To mitigate the potentially harmful effects of nonresponse, most surveys repeatedly follow up with nonrespondents, often targeting a response rate or predetermined number of completes. Each additional recruitment attempt generally brings in a new wave of data, but returns gradually diminish over the course of a fixed data collection protocol, as each subsequent wave tends to consist of fewer responses than the last. Consequently, point estimates begin to stabilize. This is the notion of phase capacity, suggesting some form of design change is in order, such as switching modes, increasing the incentive, or, as is considered exclusively in this research, discontinuing the nonrespondent follow-up campaign altogether. A previously proposed test for phase capacity calls for multiply imputing nonrespondents’ missing data to assess, retrospectively, whether the most recent wave of data significantly altered a key, nonresponse-adjusted point estimate. This study introduces a more flexible adaptation amenable to surveys that instead reweight the observed data to compensate for nonresponse. Results from a simulation study and application indicate that, all else equal, the weighting version of the test is more sensitive to point estimate changes, thereby dictating more follow-up attempts are warranted.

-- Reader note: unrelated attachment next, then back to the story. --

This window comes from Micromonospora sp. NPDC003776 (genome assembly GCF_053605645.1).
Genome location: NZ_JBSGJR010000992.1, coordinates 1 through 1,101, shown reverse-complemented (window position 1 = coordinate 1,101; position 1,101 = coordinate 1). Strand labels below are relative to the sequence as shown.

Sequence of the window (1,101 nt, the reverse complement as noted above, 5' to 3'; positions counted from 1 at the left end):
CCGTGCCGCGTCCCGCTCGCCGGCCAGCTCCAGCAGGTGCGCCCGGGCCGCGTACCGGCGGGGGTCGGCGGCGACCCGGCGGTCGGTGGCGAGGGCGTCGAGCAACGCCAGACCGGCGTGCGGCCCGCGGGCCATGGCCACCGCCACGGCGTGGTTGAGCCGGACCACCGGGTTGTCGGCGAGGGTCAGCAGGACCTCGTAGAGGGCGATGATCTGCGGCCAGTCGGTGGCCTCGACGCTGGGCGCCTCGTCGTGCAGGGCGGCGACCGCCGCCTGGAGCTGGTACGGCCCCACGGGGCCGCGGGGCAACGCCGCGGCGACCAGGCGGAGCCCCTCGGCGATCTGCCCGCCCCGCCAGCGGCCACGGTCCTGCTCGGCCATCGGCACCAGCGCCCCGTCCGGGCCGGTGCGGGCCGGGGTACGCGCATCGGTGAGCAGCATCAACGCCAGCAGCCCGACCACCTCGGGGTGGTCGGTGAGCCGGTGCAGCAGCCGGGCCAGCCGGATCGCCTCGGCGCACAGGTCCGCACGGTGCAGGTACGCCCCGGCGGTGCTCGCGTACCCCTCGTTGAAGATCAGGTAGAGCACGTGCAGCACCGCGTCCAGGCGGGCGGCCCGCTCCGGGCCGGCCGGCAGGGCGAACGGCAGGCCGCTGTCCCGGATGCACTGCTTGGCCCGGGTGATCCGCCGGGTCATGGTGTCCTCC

Univariate tests for phase capacity
Tools for identifying when to modify a survey’s data collection protocol